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Toolkit How To Draw Feet Properly

Kathleen

Leonardo da Vinci’s Very Own Foot Studies and Drawings | How To Draw Feet Step by Step | Foot Drawing References You Can Use For Practice

It’s also quite important to know how to draw feet properly. The foot doesn’t always come up in paintings or drawings that it’s often overlooked or put aside for another day in the journey of learning to draw the various parts of the human body. But imagine drawing everything perfectly and then ending up ruining the composition because of a weirdly drawn foot or feet. You’re probably thinking, most of the time it’s going to be shod in different kinds of footwear anyway. And you’re right, but think about the paintings where you see the beautifully painted and drawn feet. The delicate arches and curves are just wonderfully and masterfully depicted. And you can do that too! Just like any part of the human body, it can be simplified and deconstructed into simpler parts that fit together and form the seemingly complicated anatomical part.


TABLE OF CONTENTS: Looking for something in particular? Jump ahead using the links below:

Foot Drawing and Studies by Leonardo da Vinci
How To Draw Feet Step by Step
Drawing The Foot From Side View – Inner & Outer
Full Front View Foot
Drawing The Foot From The Back – Flat and Lifted Foot
Practice Drawings – Various Views and Angles of the Foot
Foot Drawing References You Can Use For Practice


Let’s tackle drawing the foot from four different angles to help start you off. I’ll cover drawing the following views: from the side, the front, the back, and from the bottom. This will just teach you the basics of the structure of the feet. But I’m sure you’ve already observed that we all have feet that slightly differ from each other. Some people have flat feet, some have higher arches. And the length of the toes is so varied that you need to observe and adjust for each foot or feet you draw from life.

I tend to use my own body as it’s the most convenient and eternally available model for me to use. Here I am drawing my two feet on my B5 Artist’s Sketchbook. I love this sketchbook as it opens and lays flat easily and is quite lightweight. In fact, I have the B6 Artist’s Sketchbook, the smaller version in my bag all the time.

And once you’ve gotten the hang of drawing feet, you can start painting them next. Here’s my quick sketch of the feet from the back. I used just the Burnt Sienna color from the Allegro Palette of ZenART Supplies for a simple one color wash.

Feet sketched on the B5 Artist’s Sketchbook, then painted using Burnt Sienna from the Allegro Palette shown in the photo above. This palette is perfect for those who love to paint portraits, bright floral subjects, and dramatic sunrise and sunset skies. I used the #5 Round watercolor brush from the Turner Collection, also from ZenART Supplies.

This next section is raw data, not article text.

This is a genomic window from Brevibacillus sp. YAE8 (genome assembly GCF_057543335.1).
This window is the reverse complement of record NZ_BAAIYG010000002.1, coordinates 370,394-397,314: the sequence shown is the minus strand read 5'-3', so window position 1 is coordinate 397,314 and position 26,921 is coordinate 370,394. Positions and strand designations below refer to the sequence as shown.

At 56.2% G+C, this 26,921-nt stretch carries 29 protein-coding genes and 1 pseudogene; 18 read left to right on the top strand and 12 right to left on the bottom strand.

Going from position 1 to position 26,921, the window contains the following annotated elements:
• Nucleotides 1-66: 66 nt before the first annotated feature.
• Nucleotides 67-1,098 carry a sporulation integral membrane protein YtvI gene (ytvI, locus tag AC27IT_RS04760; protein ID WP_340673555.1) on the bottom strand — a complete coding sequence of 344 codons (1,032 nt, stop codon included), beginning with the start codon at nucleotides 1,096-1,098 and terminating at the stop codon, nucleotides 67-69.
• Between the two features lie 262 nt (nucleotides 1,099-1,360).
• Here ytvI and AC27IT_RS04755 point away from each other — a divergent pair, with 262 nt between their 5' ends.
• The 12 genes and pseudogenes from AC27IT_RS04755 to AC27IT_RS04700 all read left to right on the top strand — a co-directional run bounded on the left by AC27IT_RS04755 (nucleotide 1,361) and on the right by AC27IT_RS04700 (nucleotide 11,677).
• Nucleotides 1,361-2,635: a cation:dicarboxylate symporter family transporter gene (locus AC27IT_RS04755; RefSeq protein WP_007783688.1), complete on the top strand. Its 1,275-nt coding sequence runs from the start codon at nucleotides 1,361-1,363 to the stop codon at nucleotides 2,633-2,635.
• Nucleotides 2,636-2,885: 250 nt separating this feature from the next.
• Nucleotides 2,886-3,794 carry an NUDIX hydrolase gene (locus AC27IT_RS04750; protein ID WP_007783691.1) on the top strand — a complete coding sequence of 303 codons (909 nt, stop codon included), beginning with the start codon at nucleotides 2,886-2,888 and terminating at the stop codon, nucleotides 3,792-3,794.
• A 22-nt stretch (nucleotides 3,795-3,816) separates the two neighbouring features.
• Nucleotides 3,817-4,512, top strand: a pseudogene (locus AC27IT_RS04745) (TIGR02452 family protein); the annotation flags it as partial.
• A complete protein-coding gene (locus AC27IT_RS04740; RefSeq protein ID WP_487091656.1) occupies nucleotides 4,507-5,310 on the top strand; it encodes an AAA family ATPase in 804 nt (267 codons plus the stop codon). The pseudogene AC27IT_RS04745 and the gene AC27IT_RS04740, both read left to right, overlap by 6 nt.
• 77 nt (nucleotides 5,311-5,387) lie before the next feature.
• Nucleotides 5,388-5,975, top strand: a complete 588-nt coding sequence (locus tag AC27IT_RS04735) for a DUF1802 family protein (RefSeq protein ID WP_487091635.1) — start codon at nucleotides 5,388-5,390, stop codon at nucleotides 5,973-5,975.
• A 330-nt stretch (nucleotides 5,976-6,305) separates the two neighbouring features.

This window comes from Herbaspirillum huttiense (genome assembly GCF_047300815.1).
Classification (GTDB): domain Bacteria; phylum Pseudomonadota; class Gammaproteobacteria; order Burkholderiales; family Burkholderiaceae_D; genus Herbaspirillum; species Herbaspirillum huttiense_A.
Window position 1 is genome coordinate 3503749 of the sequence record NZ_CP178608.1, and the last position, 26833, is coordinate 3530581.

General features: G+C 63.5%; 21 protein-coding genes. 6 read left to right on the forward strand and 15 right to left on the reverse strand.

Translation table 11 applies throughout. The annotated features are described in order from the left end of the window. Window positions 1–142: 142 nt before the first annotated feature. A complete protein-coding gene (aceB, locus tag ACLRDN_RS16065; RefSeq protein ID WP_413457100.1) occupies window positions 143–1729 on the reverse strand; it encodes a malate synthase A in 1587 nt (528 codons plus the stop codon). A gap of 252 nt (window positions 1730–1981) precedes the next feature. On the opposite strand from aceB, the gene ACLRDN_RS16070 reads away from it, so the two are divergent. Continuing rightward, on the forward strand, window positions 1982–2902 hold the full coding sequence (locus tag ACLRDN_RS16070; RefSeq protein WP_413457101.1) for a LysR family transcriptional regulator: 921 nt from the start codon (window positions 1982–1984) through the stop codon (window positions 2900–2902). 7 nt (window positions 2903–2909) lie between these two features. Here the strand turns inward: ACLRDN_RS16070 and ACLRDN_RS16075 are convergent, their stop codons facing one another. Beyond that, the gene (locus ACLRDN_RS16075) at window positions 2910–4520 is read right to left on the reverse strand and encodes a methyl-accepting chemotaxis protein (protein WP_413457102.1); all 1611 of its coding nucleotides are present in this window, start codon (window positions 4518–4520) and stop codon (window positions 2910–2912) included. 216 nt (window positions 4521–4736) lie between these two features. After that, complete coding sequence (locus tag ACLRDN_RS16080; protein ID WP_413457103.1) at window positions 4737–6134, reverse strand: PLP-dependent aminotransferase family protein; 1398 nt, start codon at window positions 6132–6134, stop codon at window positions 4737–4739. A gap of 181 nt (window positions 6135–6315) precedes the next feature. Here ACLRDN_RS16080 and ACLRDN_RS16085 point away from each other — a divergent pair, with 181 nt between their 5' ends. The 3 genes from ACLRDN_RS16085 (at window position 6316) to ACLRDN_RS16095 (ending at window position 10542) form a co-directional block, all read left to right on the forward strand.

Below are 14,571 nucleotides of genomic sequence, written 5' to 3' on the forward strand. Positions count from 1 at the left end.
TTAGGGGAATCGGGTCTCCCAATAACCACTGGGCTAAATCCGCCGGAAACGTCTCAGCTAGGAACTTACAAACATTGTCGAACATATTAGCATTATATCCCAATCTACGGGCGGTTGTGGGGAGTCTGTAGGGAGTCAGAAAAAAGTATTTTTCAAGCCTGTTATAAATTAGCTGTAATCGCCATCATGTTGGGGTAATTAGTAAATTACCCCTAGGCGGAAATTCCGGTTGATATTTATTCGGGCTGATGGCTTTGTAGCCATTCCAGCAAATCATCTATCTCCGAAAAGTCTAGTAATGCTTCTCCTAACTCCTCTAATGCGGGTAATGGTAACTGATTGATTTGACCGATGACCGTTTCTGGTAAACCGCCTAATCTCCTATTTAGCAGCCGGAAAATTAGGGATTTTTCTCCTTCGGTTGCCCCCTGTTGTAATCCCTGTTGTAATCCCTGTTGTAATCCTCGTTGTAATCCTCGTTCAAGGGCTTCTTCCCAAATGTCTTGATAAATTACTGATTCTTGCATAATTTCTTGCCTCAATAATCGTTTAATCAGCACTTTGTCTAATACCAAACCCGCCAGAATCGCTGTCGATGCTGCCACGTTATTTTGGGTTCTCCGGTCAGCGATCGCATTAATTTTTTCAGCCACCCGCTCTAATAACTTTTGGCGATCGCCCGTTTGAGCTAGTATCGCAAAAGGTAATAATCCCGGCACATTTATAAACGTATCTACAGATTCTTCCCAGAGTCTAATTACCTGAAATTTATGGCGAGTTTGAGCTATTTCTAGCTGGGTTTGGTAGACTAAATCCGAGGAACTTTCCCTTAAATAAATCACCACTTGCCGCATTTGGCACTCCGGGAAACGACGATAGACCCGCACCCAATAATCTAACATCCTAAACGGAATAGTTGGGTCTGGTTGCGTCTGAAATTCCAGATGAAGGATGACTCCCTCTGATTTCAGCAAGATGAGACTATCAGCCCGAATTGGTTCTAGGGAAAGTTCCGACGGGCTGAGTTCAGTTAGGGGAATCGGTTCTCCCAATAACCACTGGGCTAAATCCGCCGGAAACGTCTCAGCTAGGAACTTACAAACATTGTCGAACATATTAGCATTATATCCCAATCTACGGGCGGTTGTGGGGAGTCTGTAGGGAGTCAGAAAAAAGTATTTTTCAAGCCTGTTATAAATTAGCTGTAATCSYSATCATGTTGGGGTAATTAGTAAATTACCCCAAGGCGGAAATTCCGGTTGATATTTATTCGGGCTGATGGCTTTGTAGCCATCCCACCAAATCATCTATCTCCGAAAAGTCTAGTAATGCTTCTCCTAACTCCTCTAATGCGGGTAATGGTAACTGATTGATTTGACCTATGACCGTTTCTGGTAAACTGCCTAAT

Foot Drawing and Studies by Leonardo da Vinci

Let me just quickly share here images of Leonardo da Vinci’s foot drawings for some inspiration. I don’t draw feet in this much detail – ecorche – but these are just too informative and beautiful not to share. 

The image below shows the skeletal composition of our feet, da Vinci studied and drew them in great detail.

That was just the start of things. He also studied how the muscles and tendons are formed. This method of drawing the muscles of the body without the skin is called écorché. It’s a French word that literally means “flayed”. 

But don’t worry, we won’t be studying this method for learning how to draw the feet. Thankfully there are simpler ways to go about it which I will show you just shortly.

How To Draw Feet Step by Step

As mentioned earlier, we’ll be drawing feet from different angles. And we’ll start with the least complicated ones. First, the view from the side – both sides – from the outside and from the inside of the foot. This is how I was taught and learned back in school. I’ve always found this method to be simple enough and has worked for me through the years.

Drawing The Foot From Side View – Inner & Outer

Start out by drawing the first circle – the bigger one – for the ankle. Then the smaller one below it and slightly outward for the heel. Now add a wedge-shaped section in the height and general shape of the foot. You can choose to add the toes section at the tip now or leave it for later. Now that you have the rough shape of the foot that you broke down into simpler forms, you can easily make adjustments to the shapes before going into detail.

Using the final basic shapes that you’re happy with, add the curvatures and necessary details to turn this simplified wedge into a foot. Attach the wedge to the leg, add the gentle curves of the foot all around, and of course the toes! Foot shapes and sizes, as well as the toes vary from person to person. Some people are flat-footed and their arches are less pronounced or are hardly there. So draw according to what you see on your reference or model. 

Do the same process for the outer side view of the foot. But this time around the toes will be more visible. So pay careful attention to how the toes gently go from big to small starting from the big toe. The big toe is the only toe that points slightly upward – it’s also the only one with just one joint. All the other toes have two joints in them and point downward. Some people have second toes with the same length as the big toe, some have them longer than the big toe, and some have the big toe as the longest one. Just carefully observe each foot/feet you draw to discern which one it is.

Below I’ve added blue lines to show how that section of the foot curves from the top, to the sides, then down to the sole.

Full Front View Foot

The full on front view of a foot when drawn with just the most basic of lines will look odd since it’s fore-shortened. The actual length of the foot is not visible from this angle after all. So if it looks like a hoof, don’t despair, once you add shading and other extra lines it’ll start looking like a person’s foot. 

Below I just drew the circle for the ankle and no longer drew the one for the heel as it’s not visible at this angle. The wedge is tall and narrow at the base unlike the view from the side. I added a slanted line cutting across the circle for the ankles to show how the bump from the inner part of the foot is higher than the one on the outer side. That’s because they come from two different bones. The inside bump is from the tibia, and the outside bump is from the fibula.

I also added green lines to show how the foot is formed in that area. From this angle the toes gradually taper as it moves from the big toe to the pinky.